But the real error disclosed is that, not only was Rosenthal never allowed to hear the tapes used to crush her, the state now admits that they don’t have them. Who taped her and when remain mysteries.
And the state relies on one investigator’s singular interpretation of them for taking the severest actions.
Rosenthal’s new motion asks: Are the tapes real, and if so, how come nobody has them?
Rosenthal’s motion in the RIOC lawsuit wonders how she can defend herself without seeing the evidence on which the state’s case rests.
A state investigator swears she heard the tapes and can identify Rosenthal’s voice, after handling at least four prior investigations at RIOC.
Technical experts may have a field day with that one, especially since they can’t prove the tapes even exist. And everything about them buttresses claims of a festering snake pit of sickening mutiny at 591 Main.
And then, there’s the question of whether, if ever produced, the tapes clearly condemn the fired CEO as the state claims.
The state says an employee initiated taping because he or she was alarmed about Rosenthal’s speech, but there is no verifying affidavit. Nor any tape.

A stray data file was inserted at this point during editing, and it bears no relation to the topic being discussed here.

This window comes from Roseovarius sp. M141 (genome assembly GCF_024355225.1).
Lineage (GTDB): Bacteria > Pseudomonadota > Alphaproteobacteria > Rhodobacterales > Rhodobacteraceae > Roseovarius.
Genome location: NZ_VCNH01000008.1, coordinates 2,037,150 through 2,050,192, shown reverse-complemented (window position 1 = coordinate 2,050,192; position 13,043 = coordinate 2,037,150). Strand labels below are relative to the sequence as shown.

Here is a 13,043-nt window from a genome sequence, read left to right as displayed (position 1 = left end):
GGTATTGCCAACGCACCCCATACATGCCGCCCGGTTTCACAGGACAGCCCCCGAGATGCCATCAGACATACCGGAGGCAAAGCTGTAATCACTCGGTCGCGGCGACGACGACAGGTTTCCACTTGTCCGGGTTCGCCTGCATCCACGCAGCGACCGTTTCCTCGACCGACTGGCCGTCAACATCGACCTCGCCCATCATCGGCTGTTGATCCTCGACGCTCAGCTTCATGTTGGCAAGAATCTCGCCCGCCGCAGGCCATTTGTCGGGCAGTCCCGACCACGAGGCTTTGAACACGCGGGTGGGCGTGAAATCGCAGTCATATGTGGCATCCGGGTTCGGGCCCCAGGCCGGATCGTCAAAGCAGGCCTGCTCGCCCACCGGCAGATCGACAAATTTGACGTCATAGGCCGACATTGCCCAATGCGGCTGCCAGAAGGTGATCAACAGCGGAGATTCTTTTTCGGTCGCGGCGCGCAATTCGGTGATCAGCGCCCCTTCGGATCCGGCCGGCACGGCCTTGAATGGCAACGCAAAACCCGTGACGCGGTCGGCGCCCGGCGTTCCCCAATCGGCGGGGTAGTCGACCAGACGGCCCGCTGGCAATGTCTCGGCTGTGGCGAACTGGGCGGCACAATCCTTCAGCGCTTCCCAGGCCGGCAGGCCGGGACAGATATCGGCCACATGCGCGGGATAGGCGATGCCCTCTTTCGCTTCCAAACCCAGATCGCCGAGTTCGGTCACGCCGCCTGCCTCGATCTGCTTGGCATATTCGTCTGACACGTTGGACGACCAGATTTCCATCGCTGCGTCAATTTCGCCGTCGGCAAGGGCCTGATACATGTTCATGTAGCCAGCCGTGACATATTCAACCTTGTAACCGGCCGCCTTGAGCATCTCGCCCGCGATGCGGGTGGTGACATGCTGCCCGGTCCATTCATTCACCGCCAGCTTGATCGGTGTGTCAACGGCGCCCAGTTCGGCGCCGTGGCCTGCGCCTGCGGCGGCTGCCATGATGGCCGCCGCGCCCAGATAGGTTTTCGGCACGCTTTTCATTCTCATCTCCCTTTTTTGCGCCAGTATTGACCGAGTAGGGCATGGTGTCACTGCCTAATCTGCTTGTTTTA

“…an inept, unfair investigation,” she calls it, and it looks that way. In fact, it’s almost as if it was cobbled together in a rush, weirdly expecting not to be challenged.
But when the state responded to Rosenthal’s new motion, trouble popped out…
Georgiana Martin, an affirmative action officer in the Governor’s Office of Employee Relations (GOER) got the assignment, she says, on June 12th.
That day, she called the “complaining employee” whose email to dozens of higher ups set the ambush in motion. But here’s the thing, her own bosses had already concluded that her complaints did not warrant action of any kind.
And here’s the other thing…
In that call, the “complaining employee” pops up additional allegations. They were not in her recent email, even though they are much worse. Wouldn’t that raise an eyebrow? Not according to anything in Martin’s statement.
So, from there, she completes her assignment in only five days, including the weekend and reports just in time for firing Rosenthal on Juneteenth.